Steam supplied to the shower is controlled to 14 psig. After the valve 18 steam is sub-divided so that it is passed to the preheat chamber 12 which is generally maintained at or close to 14 psig. Steam is passed to the main supply header 10 through valve 20 and branch pipe 22 which is controlled to a steam pressure independent of and less than the preheat chamber by the valve 20. Typically the main supply header is operated at 8 to 10 psig. Steam also passes through pipe 40 to the fifth chamber 34. Steam flow is such that the preheat steam flowing into the preheat chamber 12 flows across the shower from the inlet side, on the right of FIG. 1, to the outlet side, on the left of FIG. 1, where it exits through drain valves under trap. Flow rate can be adjusted by valves on the condensate drains.
Steam entering the main supply header 10 is reduced in velocity and any condensate and water droplets fall out of the main flow, settle to the bottom of the header and are forced out through the drains 54. The steam is then distributed to the profiling valves 28 which control the flow to the sheet by controlling flow to the individual compartments. As indicated the valves are typically plug-type valves operated by a pneumatic diaphragm actuator. The valve size is designed to create a back pressure of 8 to 10 psig at the required flow rate.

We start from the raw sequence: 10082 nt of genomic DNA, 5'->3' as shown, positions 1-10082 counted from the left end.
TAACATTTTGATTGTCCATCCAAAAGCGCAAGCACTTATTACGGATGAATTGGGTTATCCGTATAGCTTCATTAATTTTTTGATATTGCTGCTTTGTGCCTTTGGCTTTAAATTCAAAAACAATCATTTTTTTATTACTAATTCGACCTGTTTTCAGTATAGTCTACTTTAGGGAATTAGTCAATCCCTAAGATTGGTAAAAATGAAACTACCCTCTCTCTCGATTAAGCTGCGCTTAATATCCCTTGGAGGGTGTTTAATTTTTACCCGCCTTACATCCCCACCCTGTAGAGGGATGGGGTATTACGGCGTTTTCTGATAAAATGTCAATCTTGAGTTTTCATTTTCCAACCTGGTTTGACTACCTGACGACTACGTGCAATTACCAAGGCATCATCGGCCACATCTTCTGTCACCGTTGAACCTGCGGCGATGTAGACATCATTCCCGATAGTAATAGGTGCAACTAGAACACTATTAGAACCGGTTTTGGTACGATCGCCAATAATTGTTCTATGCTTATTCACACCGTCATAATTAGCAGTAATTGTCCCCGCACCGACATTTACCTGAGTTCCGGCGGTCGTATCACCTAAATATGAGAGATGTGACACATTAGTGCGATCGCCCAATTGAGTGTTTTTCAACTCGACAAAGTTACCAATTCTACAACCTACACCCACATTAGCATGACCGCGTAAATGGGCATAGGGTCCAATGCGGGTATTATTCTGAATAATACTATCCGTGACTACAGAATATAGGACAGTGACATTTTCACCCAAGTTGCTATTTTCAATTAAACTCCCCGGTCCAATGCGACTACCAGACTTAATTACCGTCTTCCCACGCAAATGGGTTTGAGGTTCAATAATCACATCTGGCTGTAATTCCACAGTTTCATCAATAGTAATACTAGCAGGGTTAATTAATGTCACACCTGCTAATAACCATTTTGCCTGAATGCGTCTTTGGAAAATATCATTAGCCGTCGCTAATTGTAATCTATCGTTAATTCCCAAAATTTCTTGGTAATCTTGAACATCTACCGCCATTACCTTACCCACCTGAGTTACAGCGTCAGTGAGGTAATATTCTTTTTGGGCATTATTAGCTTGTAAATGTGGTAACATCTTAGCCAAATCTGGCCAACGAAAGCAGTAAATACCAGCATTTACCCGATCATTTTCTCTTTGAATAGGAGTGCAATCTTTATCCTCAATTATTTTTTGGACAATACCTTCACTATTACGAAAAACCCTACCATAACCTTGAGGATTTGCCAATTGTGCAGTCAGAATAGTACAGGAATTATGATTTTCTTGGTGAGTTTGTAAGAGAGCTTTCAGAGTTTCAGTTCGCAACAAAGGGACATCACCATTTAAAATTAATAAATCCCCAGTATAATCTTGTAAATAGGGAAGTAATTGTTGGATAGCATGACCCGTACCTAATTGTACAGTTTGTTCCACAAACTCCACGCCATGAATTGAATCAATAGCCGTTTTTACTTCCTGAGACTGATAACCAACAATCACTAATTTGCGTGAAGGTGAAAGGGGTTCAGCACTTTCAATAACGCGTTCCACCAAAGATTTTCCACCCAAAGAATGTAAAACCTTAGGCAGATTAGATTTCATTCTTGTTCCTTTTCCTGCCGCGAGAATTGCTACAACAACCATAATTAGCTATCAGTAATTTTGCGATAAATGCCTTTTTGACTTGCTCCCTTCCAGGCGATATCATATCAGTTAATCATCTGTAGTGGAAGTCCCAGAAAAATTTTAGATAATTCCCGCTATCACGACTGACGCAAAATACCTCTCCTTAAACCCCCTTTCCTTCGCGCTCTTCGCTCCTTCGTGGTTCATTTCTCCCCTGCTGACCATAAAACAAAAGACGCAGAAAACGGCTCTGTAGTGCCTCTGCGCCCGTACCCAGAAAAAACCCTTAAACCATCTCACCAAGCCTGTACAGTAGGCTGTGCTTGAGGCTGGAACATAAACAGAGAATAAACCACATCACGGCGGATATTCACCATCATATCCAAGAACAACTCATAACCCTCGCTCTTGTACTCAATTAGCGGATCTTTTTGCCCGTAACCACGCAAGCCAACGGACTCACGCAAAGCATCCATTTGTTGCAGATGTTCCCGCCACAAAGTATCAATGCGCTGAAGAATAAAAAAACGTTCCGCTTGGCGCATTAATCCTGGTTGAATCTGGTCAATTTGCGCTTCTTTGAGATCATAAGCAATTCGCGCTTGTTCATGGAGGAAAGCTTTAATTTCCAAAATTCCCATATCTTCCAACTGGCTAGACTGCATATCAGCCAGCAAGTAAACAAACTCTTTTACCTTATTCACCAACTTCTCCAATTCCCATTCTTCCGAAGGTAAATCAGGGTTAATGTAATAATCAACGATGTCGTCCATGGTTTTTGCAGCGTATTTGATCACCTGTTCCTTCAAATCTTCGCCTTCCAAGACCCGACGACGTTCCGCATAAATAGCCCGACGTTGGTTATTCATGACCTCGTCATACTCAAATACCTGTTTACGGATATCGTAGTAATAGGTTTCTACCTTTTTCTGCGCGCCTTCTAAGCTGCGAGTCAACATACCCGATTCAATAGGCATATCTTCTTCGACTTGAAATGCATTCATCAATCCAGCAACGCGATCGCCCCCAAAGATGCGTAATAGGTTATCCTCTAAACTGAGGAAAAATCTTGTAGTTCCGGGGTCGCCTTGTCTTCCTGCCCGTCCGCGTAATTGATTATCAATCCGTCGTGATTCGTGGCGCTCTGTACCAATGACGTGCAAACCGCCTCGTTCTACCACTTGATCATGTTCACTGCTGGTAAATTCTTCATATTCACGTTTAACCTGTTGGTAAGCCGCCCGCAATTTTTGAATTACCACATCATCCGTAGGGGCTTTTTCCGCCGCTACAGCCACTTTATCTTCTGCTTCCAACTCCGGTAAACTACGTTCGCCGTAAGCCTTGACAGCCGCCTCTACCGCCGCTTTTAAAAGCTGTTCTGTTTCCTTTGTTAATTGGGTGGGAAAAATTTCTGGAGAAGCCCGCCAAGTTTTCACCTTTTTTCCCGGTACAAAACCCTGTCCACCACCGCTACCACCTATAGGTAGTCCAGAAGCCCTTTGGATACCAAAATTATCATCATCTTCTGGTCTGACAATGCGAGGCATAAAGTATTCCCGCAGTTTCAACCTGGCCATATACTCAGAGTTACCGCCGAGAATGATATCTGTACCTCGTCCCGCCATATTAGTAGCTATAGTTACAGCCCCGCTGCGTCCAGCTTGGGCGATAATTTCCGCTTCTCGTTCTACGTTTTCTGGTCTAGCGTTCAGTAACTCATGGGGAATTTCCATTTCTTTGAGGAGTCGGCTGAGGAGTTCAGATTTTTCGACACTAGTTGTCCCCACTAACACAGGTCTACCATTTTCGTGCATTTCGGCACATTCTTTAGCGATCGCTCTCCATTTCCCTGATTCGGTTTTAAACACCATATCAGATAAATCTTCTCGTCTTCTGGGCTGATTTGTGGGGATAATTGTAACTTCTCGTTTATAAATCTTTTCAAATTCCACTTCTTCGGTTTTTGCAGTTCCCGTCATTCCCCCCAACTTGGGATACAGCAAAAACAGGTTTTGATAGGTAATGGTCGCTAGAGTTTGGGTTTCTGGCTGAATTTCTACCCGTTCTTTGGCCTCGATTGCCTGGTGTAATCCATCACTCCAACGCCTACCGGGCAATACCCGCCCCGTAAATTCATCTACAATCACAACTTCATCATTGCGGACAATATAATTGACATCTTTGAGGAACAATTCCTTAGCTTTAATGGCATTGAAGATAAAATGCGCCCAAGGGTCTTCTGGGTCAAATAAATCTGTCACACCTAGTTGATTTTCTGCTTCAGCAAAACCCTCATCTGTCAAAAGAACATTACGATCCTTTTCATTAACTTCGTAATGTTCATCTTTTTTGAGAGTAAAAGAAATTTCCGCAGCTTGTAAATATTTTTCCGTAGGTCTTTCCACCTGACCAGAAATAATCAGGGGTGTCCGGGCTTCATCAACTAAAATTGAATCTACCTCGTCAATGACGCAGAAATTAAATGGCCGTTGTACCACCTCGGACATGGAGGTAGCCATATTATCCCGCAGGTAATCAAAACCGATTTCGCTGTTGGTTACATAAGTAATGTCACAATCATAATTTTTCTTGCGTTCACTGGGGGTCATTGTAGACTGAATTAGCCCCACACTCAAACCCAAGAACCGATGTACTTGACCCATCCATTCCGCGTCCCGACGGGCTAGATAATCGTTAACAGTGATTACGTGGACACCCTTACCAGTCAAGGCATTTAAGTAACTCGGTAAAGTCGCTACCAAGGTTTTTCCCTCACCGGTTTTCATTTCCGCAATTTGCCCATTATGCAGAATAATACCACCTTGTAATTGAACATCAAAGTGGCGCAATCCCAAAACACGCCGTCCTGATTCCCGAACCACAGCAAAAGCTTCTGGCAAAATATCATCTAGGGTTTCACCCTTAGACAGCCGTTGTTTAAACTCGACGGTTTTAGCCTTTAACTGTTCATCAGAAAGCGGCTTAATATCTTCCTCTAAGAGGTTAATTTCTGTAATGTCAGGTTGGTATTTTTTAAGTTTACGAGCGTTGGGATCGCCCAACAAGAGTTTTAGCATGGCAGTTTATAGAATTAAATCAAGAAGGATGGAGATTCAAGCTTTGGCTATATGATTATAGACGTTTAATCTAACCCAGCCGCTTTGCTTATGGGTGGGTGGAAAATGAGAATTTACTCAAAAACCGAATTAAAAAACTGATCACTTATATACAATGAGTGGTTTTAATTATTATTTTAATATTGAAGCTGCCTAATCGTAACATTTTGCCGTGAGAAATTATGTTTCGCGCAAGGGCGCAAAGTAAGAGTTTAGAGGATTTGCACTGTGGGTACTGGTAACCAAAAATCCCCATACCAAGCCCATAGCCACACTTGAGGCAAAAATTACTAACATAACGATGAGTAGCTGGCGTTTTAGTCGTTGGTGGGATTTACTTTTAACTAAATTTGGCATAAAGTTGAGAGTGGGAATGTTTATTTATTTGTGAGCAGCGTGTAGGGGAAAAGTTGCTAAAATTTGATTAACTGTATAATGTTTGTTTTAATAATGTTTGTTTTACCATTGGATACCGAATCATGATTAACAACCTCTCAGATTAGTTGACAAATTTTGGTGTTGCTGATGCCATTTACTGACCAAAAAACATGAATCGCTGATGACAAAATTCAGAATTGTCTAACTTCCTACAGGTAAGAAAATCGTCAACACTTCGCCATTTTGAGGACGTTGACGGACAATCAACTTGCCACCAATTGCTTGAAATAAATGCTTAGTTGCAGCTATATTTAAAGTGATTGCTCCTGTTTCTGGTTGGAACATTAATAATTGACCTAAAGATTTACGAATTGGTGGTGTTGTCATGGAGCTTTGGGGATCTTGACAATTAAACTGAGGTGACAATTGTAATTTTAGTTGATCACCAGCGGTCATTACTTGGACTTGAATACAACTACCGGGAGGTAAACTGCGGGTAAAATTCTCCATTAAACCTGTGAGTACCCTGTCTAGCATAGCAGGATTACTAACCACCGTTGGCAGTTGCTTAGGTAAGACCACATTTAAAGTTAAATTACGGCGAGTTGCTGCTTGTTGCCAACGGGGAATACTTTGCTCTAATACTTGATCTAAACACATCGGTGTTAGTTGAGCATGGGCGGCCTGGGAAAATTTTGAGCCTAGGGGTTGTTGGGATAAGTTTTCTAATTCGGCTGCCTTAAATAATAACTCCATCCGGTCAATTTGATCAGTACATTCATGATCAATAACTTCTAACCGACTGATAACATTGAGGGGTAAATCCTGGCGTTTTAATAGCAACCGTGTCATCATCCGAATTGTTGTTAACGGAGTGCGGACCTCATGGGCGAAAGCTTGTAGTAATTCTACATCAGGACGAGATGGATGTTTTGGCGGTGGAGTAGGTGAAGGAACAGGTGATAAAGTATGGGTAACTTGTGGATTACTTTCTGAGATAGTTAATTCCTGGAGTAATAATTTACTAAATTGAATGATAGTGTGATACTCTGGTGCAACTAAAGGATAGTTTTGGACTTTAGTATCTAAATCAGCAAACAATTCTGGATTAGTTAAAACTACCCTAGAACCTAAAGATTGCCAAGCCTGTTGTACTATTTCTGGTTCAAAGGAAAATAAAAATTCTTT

The steam flows through the valve body from the main supply header 10 to the first chamber 24, from there to the second chamber 25 to the third chamber 26 out through outlets 52. As can be seen in FIG. 2, outlets 52 are adjacent to an exterior wall of the preheat chamber 12 so that the steam leaving the outlets 52 is heated by contact with the exterior wall of the preheat chamber 12. The three chambers 24, 25 and 26 sequentially reduce the steam pressure from about 2 psig down to atmospheric. At the same time the steam is scrubbed of remaining entrained moisture by the reduction of pressure and by the presence of the wire mesh in second chamber 25. Condensate drains through opening 36 into the chamber 34 and out through drain 54.